Alain Karaoglan, an analyst for Deutsche Bank in New York, says problems in the industry are not widespread and that investors weren't being entirely rational during the October selloff.
“This is not going to be pervasive — in a competitive industry, bid-rigging can only be done on an isolated basis in specialized lines of business where you have a handful of companies able to provide coverage,” he says. “Ultimately, it's all going to be settled through legal costs; the companies aren't going bankrupt.”
Selloffs were so acute that he actually upgraded one of the companies implicated by Spitzer and kept his buy rating on another.
“AIG's market cap declined by $33 billion in seven days. Do we think it's overdone? Absolutely,” he says. “It was so much overdone that we upgraded AIG to a buy rating.”
Karaoglan maintained his buy rating on Marsh & McLennan. He owns neither AIG nor Marsh.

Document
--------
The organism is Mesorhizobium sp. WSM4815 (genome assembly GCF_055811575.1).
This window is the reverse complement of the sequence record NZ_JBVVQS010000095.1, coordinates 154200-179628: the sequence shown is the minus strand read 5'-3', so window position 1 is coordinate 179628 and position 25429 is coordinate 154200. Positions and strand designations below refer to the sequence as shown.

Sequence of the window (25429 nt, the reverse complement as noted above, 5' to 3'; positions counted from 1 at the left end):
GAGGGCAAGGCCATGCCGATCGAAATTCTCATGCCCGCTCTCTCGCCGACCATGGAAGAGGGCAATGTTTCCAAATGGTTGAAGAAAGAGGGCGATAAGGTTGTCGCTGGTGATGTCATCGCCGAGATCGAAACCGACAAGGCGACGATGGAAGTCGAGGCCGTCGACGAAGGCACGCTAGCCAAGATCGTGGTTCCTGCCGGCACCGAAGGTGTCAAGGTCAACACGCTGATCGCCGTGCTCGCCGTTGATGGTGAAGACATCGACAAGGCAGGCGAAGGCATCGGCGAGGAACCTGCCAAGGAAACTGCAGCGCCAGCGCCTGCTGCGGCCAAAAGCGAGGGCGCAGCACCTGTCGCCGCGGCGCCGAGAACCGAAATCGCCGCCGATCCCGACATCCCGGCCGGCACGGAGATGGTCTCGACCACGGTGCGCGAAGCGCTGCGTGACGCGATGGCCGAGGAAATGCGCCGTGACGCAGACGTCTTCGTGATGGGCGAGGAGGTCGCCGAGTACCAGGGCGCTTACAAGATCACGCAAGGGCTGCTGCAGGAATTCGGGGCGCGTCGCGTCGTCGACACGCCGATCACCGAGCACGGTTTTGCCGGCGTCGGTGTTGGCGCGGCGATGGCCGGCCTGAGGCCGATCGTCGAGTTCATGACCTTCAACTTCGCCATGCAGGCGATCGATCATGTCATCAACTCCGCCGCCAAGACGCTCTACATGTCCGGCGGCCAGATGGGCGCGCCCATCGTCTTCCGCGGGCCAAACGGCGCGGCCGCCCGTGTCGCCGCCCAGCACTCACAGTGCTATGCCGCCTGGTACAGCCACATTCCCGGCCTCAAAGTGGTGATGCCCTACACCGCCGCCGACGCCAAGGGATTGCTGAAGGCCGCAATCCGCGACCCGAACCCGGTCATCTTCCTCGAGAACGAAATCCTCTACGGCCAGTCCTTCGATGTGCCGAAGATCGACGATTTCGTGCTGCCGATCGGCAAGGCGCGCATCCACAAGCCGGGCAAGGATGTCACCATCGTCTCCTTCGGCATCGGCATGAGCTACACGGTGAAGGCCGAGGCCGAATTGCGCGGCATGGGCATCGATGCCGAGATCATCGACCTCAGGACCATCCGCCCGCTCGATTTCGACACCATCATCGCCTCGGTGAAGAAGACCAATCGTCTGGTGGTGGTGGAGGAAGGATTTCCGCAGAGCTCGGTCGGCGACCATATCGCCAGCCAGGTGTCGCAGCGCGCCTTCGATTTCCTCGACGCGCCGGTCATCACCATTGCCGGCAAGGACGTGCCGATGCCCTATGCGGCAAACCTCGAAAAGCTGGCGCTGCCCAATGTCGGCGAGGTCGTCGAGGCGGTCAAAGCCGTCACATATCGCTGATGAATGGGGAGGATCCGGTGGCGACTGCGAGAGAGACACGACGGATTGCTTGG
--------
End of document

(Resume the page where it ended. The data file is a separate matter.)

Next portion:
Other analysts are bullish on AIG as well. Newsome has an $85 price target on the stock, which was trading in the low 60s when this article went to press in late November. Even if fines rival the $1.5 billion levied on investment banks, that'll hardly make a dent in the coffers of the largest insurer: In the third quarter, AIG had operating earnings in the neighborhood of $2.7 billion.
Morningstar analyst Dreyfus Neenan thinks AIG shares are worth about $80 each. He figures that even if AIG is fined or sued for $10 billion — a much higher estimate than what the company will ever likely have to fork over — his fair-value price would drop by only $5 a share, to $75.
Whatever the long-term implications of Spitzer's latest crusade, one thing is certain: Short term, it could be a bumpy road for insurance stocks.
“For someone who has a 12-month horizon, these stocks are extremely attractive,” says Karaoglan. “For someone with a one-day horizon…I don't know.”